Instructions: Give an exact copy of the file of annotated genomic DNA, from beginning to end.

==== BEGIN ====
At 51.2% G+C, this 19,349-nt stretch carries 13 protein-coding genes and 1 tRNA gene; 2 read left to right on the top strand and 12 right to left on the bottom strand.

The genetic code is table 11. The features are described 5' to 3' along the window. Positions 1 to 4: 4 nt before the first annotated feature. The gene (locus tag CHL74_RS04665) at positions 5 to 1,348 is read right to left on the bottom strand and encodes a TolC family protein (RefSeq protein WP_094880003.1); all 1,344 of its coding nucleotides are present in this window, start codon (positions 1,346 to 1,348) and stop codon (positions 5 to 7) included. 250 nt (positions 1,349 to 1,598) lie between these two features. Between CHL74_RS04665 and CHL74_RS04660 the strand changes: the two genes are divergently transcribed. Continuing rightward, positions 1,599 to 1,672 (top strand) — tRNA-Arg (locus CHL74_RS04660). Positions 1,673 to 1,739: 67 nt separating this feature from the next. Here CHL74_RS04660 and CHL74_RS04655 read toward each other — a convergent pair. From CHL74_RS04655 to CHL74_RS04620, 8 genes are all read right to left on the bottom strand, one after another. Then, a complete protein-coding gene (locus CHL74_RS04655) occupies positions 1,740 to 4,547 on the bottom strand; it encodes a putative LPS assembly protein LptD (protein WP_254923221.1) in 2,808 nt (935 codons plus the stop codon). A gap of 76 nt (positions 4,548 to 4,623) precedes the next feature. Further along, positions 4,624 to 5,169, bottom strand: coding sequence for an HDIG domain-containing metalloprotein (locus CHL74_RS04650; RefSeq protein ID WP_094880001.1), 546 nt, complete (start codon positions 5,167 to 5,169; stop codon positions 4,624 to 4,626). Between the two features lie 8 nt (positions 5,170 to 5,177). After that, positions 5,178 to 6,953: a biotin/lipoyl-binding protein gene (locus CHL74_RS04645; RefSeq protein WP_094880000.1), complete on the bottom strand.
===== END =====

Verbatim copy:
At 51.2% G+C, this 19,349-nt stretch carries 13 protein-coding genes and 1 tRNA gene; 2 read left to right on the top strand and 12 right to left on the bottom strand.

The genetic code is table 11. The features are described 5' to 3' along the window. Positions 1 to 4: 4 nt before the first annotated feature. The gene (locus tag CHL74_RS04665) at positions 5 to 1,348 is read right to left on the bottom strand and encodes a TolC family protein (RefSeq protein WP_094880003.1); all 1,344 of its coding nucleotides are present in this window, start codon (positions 1,346 to 1,348) and stop codon (positions 5 to 7) included. 250 nt (positions 1,349 to 1,598) lie between these two features. Between CHL74_RS04665 and CHL74_RS04660 the strand changes: the two genes are divergently transcribed. Continuing rightward, positions 1,599 to 1,672 (top strand) — tRNA-Arg (locus CHL74_RS04660). Positions 1,673 to 1,739: 67 nt separating this feature from the next. Here CHL74_RS04660 and CHL74_RS04655 read toward each other — a convergent pair. From CHL74_RS04655 to CHL74_RS04620, 8 genes are all read right to left on the bottom strand, one after another. Then, a complete protein-coding gene (locus CHL74_RS04655) occupies positions 1,740 to 4,547 on the bottom strand; it encodes a putative LPS assembly protein LptD (protein WP_254923221.1) in 2,808 nt (935 codons plus the stop codon). A gap of 76 nt (positions 4,548 to 4,623) precedes the next feature. Further along, positions 4,624 to 5,169, bottom strand: coding sequence for an HDIG domain-containing metalloprotein (locus CHL74_RS04650; RefSeq protein ID WP_094880001.1), 546 nt, complete (start codon positions 5,167 to 5,169; stop codon positions 4,624 to 4,626). Between the two features lie 8 nt (positions 5,170 to 5,177). After that, positions 5,178 to 6,953: a biotin/lipoyl-binding protein gene (locus CHL74_RS04645; RefSeq protein WP_094880000.1), complete on the bottom strand.